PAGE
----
(Re)Print invested and increased Centre3’s commitment to diverse artistic activities by linking professional artists with three marginalized youth groups in Hamilton in a creative collaborative relationship. The three youth groups were NGen (formerly known as The New Globe), Radar (the Well LGBTQ Community Wellness Centre) and Montcalm (Immigrant Women’s Centre). The practicing artists involved were Stephen Fakiyesi, Daryl Vocat, Brendan Fernandes, Matt McInnes, Chris Saba and Becky Katz.
Hamilton is a city that contains a cultural diversity that is not always reflected in the programming showcased in its cultural venues. Centre3 helped to resolve this disconnect by showcasing the (Re)Print exhibition that speaks to the diverse population that it serves. (Re)Print explored and examined how the circulation of stereotypes informs mainstream perceptions of marginalized groups, especially the ways in which stereotypes become accepted as the norm. Collectively the artists and the youth from the respective groups explored histories and lived realities. Interrogating the pervasiveness and authenticity of (mis)perceptions of race, sexuality, gender and nationality, each of the participating artists and youth engaged in visual dialogues of identity.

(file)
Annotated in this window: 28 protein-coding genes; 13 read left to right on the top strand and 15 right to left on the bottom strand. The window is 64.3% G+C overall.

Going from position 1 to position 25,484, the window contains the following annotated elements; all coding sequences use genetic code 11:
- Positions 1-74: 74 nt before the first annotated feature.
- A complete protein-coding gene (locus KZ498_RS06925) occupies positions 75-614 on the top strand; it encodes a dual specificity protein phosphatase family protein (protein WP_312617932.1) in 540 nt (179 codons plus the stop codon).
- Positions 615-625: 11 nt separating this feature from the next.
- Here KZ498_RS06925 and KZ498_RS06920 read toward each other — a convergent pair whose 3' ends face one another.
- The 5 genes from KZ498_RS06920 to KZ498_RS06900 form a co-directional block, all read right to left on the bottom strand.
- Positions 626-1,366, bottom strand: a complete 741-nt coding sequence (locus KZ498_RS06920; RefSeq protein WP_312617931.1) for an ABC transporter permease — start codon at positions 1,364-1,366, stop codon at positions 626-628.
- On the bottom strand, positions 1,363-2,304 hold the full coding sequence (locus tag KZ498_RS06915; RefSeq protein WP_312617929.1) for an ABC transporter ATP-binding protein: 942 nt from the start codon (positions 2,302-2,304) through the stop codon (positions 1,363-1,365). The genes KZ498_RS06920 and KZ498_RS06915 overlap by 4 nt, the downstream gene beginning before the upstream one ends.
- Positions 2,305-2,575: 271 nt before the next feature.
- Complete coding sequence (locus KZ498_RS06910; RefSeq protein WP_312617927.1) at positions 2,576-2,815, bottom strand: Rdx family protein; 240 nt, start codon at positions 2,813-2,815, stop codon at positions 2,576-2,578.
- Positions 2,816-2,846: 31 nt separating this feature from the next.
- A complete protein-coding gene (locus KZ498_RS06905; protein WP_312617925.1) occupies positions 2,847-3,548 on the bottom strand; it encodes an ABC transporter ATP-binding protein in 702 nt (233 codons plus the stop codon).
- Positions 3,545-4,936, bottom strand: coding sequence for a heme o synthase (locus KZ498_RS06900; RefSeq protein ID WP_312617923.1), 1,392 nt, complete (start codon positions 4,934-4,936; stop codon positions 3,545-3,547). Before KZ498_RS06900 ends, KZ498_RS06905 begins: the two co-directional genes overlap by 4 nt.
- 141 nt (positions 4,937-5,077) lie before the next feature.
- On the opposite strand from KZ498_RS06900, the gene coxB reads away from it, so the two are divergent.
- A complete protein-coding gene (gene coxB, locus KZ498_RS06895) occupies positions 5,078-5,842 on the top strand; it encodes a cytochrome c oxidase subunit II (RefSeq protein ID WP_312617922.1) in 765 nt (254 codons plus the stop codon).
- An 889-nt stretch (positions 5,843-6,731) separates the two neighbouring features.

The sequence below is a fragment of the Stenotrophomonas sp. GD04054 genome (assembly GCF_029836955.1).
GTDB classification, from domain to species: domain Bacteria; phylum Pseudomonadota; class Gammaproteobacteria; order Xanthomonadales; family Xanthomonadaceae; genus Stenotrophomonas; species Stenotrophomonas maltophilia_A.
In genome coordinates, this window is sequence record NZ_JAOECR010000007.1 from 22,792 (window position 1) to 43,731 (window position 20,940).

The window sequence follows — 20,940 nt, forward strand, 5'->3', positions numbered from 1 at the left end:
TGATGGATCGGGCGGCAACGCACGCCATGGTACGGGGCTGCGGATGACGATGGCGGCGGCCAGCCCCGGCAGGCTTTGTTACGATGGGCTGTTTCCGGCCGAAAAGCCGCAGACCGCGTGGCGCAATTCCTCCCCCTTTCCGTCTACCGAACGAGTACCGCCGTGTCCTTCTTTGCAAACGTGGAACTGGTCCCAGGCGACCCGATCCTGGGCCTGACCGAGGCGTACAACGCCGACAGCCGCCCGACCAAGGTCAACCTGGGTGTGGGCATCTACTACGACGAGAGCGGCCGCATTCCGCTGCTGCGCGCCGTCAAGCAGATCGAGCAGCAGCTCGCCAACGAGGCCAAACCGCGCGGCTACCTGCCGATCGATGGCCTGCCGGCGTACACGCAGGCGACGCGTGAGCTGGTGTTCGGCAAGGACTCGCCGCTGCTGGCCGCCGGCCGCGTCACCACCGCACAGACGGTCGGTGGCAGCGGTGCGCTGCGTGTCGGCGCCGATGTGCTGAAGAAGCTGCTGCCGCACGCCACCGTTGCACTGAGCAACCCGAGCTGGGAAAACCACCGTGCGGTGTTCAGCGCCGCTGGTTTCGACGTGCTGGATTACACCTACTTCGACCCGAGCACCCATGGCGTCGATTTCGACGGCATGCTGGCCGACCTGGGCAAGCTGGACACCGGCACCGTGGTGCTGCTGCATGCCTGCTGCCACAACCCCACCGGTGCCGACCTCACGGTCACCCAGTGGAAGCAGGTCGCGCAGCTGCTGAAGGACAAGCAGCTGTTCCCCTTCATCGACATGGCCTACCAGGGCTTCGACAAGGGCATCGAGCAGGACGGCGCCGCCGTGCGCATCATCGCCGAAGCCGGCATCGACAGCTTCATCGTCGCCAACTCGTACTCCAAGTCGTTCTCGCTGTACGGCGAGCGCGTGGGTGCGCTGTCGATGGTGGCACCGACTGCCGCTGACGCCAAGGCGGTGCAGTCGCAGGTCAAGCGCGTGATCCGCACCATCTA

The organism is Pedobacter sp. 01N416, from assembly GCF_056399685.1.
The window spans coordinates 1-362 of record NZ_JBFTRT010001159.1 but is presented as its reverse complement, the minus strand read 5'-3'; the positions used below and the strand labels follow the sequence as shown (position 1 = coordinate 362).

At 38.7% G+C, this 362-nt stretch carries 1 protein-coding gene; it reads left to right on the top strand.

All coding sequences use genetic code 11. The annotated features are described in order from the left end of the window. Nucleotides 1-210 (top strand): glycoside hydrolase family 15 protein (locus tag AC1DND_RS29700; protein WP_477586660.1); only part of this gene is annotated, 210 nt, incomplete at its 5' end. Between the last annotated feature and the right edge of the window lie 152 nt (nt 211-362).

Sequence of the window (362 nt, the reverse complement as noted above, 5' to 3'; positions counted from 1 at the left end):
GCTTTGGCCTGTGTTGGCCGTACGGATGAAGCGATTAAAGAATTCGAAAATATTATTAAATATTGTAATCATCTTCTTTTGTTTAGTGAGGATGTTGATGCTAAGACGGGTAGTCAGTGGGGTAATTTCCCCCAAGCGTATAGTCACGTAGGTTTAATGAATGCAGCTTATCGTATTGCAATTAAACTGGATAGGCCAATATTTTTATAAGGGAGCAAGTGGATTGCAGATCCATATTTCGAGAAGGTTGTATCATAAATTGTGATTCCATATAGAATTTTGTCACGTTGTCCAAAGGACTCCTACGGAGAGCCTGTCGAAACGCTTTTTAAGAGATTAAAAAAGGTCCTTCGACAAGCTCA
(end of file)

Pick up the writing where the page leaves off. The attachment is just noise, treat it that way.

Drawing on the themes and issues that were addressed by the participating artists acted as a springboard for constructive dialogue on perceptions vs. identity. Each artist was paired with a community group due to the content and/or nature of their overall artistic practice, i.e. each artist’s work explores issues and themes that would hold relevance for the community group. Stephen Fakiyesi’s work explores issues related to African diasporic identity; therefore, he worked with the youth from the Immigrant Women’s Centre; Daryl Vocat’s practice explores issues related to queer identity thus he led the workshop for the Well’s youth group RADAR; Brendan Fernandes’ practice explores issues related to language, immigration and nationality; therefore, he worked with youth from NGen.
Centre3 feels that the artistic process is as important as the final outcome. It was exciting to witness personal accomplishment cultivated as youth collaborated with artists to see their collective ideas move from mind to plan to completion. Expressing their opinions, ideas and emotions, built self-esteem and team spirit in the experience.
(Re)Print 2012 is generously supported by:
Other Community Art Projects:
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